I agree with you about the need for basing what we do on research. But what do you do for the things for which there is no or limited research? For example, what about Orton-Gillingham instruction, what is the best way to sequence phonemes for teaching, or how specifically should background knowledge be taught? What about research that is evolving so that we do things a certain way and then refine these (say with Ehri's & Gonzalez-Frey's recent work in SSR) -- what about all the time that we did the practice the other way? There are some topics with so much research that we can’t digest all of it, and other topics with no research or with ambiguous results. How do we follow the research?
Yes, I’m a proponent of using research to make instructional decisions. Let’s start with that.
First, I want to make good decisions for kids. I seek practices that have unambiguously helped them to learn to read better. I can put more trust in an instructional practice found to be effective again and again under close analysis. If those other educators could make that work, I could too. That’s better than buying what the district next door bought!
Second, I want to be able to act without everything being a big megillah. Reading is a contentious field, and our crazy arguments rightfully cause parents to worry about whether we are making the best choices for their kids. Physicians and engineers don’t always get it right, but they have methods for determining acceptable practice. In reading the serve often goes to the loudest, kids’ literacy learning be damned. Consistent standards of evidence make educational decision making more professional – fostering confidence rather than disgust and despair.
An argument against a research-based approach is that it supposedly undermines teacher authority. Yep, there are some who believe teachers should make all classroom decisions (e.g., Diane Ravitch). That includes the idea that the best education comes from teachers who shrug off the curriculum and author all their own lessons. Think of Robin Williams (Dead Poet’s Society) encouraging kids to tear up the school’s poetry anthology; now that’s inspired pedagogy.
Your question lets the air out that teacher-as-inspired-genius complaint.
The fact is, as with physicians, no matter how explicit or thorough any research-based standards of practice might be, there’ll always be plenty of consequential decisions for the teacher that must be based upon their judgment and experience. As standards of practice in medicine have become more certain through empirical study, physician decision making has actually increased in significance.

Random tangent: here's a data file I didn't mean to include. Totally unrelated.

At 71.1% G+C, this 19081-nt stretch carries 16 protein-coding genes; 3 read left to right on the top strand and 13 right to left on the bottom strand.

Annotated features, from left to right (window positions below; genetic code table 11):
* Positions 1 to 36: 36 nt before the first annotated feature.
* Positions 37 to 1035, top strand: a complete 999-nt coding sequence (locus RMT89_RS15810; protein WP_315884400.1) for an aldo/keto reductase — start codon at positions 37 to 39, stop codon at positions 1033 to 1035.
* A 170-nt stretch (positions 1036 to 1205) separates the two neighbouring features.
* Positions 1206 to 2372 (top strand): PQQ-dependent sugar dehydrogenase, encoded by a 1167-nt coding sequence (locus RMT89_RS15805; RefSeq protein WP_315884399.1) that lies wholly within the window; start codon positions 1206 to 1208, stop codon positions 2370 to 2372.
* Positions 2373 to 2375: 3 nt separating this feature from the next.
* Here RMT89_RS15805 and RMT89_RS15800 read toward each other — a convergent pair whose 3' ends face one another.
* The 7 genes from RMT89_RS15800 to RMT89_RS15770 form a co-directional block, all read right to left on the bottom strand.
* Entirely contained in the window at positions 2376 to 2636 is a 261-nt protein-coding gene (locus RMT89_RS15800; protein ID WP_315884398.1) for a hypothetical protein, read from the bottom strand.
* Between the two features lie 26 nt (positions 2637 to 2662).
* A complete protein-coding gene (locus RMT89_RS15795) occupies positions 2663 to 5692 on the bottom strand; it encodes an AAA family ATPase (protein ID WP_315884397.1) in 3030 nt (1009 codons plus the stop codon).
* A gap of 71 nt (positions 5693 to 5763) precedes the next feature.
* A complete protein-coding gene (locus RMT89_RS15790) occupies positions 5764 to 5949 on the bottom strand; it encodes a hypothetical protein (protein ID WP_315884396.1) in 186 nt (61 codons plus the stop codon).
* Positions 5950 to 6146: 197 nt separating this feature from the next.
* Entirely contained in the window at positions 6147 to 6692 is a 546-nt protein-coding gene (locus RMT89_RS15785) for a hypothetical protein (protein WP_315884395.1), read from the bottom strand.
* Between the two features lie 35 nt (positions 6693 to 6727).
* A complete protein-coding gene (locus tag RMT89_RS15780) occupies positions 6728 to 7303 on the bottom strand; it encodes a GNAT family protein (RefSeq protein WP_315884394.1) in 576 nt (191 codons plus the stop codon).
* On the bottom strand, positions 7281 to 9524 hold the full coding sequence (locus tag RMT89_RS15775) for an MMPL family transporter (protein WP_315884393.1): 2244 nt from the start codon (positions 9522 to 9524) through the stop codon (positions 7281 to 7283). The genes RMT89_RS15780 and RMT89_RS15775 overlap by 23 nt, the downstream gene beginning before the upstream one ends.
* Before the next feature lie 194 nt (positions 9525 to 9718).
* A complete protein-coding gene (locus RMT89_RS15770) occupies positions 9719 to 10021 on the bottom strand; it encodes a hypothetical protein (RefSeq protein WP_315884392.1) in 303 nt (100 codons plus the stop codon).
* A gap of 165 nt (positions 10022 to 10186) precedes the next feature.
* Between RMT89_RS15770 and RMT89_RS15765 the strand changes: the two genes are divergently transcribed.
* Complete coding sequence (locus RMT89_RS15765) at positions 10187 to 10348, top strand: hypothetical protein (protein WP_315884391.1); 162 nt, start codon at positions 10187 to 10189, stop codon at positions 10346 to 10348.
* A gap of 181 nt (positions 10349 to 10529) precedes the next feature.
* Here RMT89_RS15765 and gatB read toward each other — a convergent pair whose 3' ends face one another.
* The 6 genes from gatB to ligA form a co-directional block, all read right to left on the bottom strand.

I have no problem with the those who improvise when there is no sound research to go on, what else can we do? But I rage at states, districts, and schools that mandate an improvisation as if guessing on scale ensures success.
Variations in practices can help us to determine which choices are best – as long as we’re aware that we’re improvising and pay attention. What kills me is that so often authorities in their fervor to advance an approach (or to defend a wobbly decision) claim it to be research-based, when it was really more a child of logic, a hunch, or susceptibility to a really great sales pitch.
I lose patience with those “thought leaders” who proffer their darling approach under the guise of research. These days that happens a lot. There is ton of research showing the benefits of explicit phonics instruction. When someone is arguing that phonics is beneficial, and they cite research studies and government reports I’m on board. But once they’ve made that argument and have convinced an audience that systematic daily instruction in decoding in grades K-2 is the way to go, they don’t know when to stop. They keep going without any acknowledgement that the claims that follow lack the same evidential pedigree…. with assertions about what they may sincerely believe in but about which they should be confessing a lack of certainty: the value of tracing in the teaching of decoding skills, advanced phonemic awareness instruction, decodable text, the most effective sequencing of skills, sound walls, and so on.
The same nonsense accompanies nostrums for reading comprehension or fluency – substantial research evidence supporting a basic premise allied with specific practical recommendations with a decided lack of convincing or relevant research support (e.g., extensive comprehension strategy teaching, front-loading of background information about a text prior to reading, thematic units, weekly fluency tests, individual conferencing, and so on). Discerning readers may look at that parenthetical list and protest, “isn’t there research on reading strategies or background knowledge?” There is, of course, but not research that shows how much strategy teaching is beneficial or whether providing background knowledge has anything but transitory effects. It certainly improves comprehension of a specific text, but we have no idea what that means to students’ reading ability in the long run.